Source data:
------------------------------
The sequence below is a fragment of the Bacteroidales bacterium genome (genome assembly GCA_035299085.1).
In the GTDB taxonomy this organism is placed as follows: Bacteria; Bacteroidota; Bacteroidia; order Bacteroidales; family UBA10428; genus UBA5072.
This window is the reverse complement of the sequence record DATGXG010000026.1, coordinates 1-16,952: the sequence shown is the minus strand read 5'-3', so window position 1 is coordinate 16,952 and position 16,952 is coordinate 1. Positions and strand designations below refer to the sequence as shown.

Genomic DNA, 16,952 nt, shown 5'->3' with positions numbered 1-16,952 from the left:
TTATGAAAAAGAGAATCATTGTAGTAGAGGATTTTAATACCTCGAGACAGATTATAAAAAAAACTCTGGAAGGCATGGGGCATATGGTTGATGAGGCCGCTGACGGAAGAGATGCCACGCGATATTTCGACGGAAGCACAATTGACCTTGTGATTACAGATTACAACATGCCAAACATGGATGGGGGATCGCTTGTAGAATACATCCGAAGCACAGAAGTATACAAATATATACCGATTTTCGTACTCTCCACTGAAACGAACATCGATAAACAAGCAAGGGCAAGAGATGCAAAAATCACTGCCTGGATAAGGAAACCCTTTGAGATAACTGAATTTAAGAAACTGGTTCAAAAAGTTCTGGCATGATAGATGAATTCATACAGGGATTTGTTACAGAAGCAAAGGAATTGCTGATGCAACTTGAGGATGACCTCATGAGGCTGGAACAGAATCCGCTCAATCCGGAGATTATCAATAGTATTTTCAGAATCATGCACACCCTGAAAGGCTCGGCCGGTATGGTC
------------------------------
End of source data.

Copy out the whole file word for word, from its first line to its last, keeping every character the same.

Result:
The sequence below is a fragment of the Bacteroidales bacterium genome (genome assembly GCA_035299085.1).
In the GTDB taxonomy this organism is placed as follows: Bacteria; Bacteroidota; Bacteroidia; order Bacteroidales; family UBA10428; genus UBA5072.
This window is the reverse complement of the sequence record DATGXG010000026.1, coordinates 1-16,952: the sequence shown is the minus strand read 5'-3', so window position 1 is coordinate 16,952 and position 16,952 is coordinate 1. Positions and strand designations below refer to the sequence as shown.

Genomic DNA, 16,952 nt, shown 5'->3' with positions numbered 1-16,952 from the left:
TTATGAAAAAGAGAATCATTGTAGTAGAGGATTTTAATACCTCGAGACAGATTATAAAAAAAACTCTGGAAGGCATGGGGCATATGGTTGATGAGGCCGCTGACGGAAGAGATGCCACGCGATATTTCGACGGAAGCACAATTGACCTTGTGATTACAGATTACAACATGCCAAACATGGATGGGGGATCGCTTGTAGAATACATCCGAAGCACAGAAGTATACAAATATATACCGATTTTCGTACTCTCCACTGAAACGAACATCGATAAACAAGCAAGGGCAAGAGATGCAAAAATCACTGCCTGGATAAGGAAACCCTTTGAGATAACTGAATTTAAGAAACTGGTTCAAAAAGTTCTGGCATGATAGATGAATTCATACAGGGATTTGTTACAGAAGCAAAGGAATTGCTGATGCAACTTGAGGATGACCTCATGAGGCTGGAACAGAATCCGCTCAATCCGGAGATTATCAATAGTATTTTCAGAATCATGCACACCCTGAAAGGCTCGGCCGGTATGGTC